It's nice that you have a list of affected users' emails - the effort to disable all their accounts and require resets is a good one.  So far I've received notification from facebook, Digsby and LinkedIn.  If you could quantity that cost and bill it back to Gawker, that would be great - because now even users with unique secure passwords on different sites have been inconvenienced by the fact that they didn't want to also have to remember a million email addresses so they re-used their email address for a ton of sites.

Too bad lots of other sites won't run the email list through their systems and notify their users

On the infrastructure side:
More than ever, it's clear that we need sites (especially those which don't have the resources to follow basic security principles) to move to OpenID, facebook connect or whatever, and that users need better tools to manage their digital identities over thousands of sites.

Even with a password vault, we are already managing too many user ids, emails and passwords, all with varying standards for strength.


T-SQL Tuesday: Why are DBA skills necessary? I pick the most important one...

T-SQL Tuesday Hosted by Paul Randal

What are DBA skills in the first place? There are so many skills which are generally useful in IT and particularly in the position that DBAs find themselves in.

I am not a DBA. I have done part of the DBA job before. I have been a developer and also an IT department director. I currently view myself as a systems architect - since I cover the gamut of knowledge necessary from infrastructure to building blocks to programming to database design to human factors and business (re-)engineering. Over the last 17 years, I have done a lot of OLTP database work and several years of OLAP work.

If you look at the ability to understand and organize complex systems, or the ability to understand a particular platform well, or to communicate well with business stakeholders, IT management and development staff there are a lot of skills which a good DBA is expected to have. I've decided to pick a single particular technical skill which I think it is very important for many people in IT to have, but extremely important for DBAs and network administration staff to have. It's needed in a situation where developers and business analysts will come for help, and a need which can never be outsourced or automated out of a job (don't we all look to put ourselves out of a job anyway?). When you're in the hot seat, that single skill is one that I think I value most in a DBA.

It's really a composite skill which combines a variety of traits and skills, but when I tell you the name, I'm sure you will all agree that it is a well-defined skill that you will recognize as such: troubleshooting.

When you are troubleshooting, you're in a particular mindset. Everything is up for debate. Is the hardware even working right? Is the network even connected? Is the cable bad? Did something change? It often starts as a controlled panic.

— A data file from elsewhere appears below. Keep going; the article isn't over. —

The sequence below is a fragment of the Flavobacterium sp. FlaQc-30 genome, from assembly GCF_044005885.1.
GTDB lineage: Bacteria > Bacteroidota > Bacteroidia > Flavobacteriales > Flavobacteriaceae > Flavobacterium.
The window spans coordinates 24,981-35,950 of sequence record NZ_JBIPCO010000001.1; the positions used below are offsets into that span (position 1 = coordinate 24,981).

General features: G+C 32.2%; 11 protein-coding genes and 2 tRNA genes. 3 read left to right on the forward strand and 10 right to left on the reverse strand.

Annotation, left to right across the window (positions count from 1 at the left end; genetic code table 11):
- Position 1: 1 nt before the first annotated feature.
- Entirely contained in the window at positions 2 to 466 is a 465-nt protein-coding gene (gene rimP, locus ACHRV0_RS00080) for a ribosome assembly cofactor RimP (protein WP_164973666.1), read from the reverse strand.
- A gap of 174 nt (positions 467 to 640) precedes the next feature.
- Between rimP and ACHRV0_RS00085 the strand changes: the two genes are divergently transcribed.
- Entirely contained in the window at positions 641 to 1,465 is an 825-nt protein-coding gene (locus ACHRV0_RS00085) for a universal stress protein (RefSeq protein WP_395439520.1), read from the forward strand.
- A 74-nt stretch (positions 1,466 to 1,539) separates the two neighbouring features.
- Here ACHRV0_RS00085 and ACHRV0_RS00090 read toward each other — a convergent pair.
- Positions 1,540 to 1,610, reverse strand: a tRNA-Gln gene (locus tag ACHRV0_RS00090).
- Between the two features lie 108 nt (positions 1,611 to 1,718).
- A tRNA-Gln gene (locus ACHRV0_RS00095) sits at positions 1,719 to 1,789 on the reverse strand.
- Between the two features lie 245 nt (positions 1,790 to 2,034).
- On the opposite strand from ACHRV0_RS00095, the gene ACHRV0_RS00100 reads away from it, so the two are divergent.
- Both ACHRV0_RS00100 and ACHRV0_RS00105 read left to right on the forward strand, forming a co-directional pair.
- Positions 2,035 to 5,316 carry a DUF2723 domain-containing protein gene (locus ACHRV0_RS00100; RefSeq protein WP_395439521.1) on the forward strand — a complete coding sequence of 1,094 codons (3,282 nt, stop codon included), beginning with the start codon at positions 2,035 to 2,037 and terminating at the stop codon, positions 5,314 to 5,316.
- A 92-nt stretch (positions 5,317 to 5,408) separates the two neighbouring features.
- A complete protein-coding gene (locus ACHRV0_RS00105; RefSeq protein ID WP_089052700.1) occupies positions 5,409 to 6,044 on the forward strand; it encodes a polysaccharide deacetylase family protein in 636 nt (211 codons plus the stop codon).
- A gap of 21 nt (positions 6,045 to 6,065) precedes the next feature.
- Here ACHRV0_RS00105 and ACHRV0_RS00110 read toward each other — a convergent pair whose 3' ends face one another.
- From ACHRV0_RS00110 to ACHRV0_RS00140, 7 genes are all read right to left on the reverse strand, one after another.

It takes a combination of knowing the platform itself thoroughly, and knowing not only how it should be behaving, and how it is actually behaving, and knowing how to find out how it is behaving. Being able to pull out network analysis, database and OS tools to monitor queries and the results. Being able to profile, being able to test ad hoc versions of queries and test data. Knowing the expected data profiles. Knowing what to throwaway completely to avoid wasting time and what to keep in the back of your mind as the next likely candidate to try. And never dismissing anything too soon, lest it come back - because the problem is always in the last place you look.

This all happens quickly in some environments. Even if time is not of the essence because the system is down, all the time used is some opportunity cost. There is nothing better as an IT director than knowing that you have a good troubleshooter working the problem, that he/she is going to come back to you with an answer (even if it's "I don't know yet, but we're going to find out"), that they are going to know the problem inside and out and own it and eventually come back with not only a solution, but with a plan to mitigate it in the near term and long term, perhaps including monitoring in some kind of proactive way.

It requires tenacity, a capacity for absorbing the system operations fully and synthesizing the interactions causing the problem. It generally requires experience and exposure in general systems work, as well as an understanding of the particular system being worked on. And in the end, it may require humility and forthrightness if you are troubleshooting your own work. Troubleshooting a developer's work lets the DBA know what's coming, lets them help to guide the developer away from dangerous areas and shows developers that DBAs can be a useful force, not just an impediment or obstacle. But no matter what, being good at troubleshooting is tremendously valuable.

Having good troubleshooters on your team is vital. It's a skill which is vital for DBAs to cultivate and improve and it's a reason you have DBAs in the first place, whether you call them that or not, the people with those DBA skills are necessary. That's why I want someone with DBA skills on the team and out of all those skills, the one I value most highly is troubleshooting.


Back in the Machine Room Again - Logically and Physically Grounded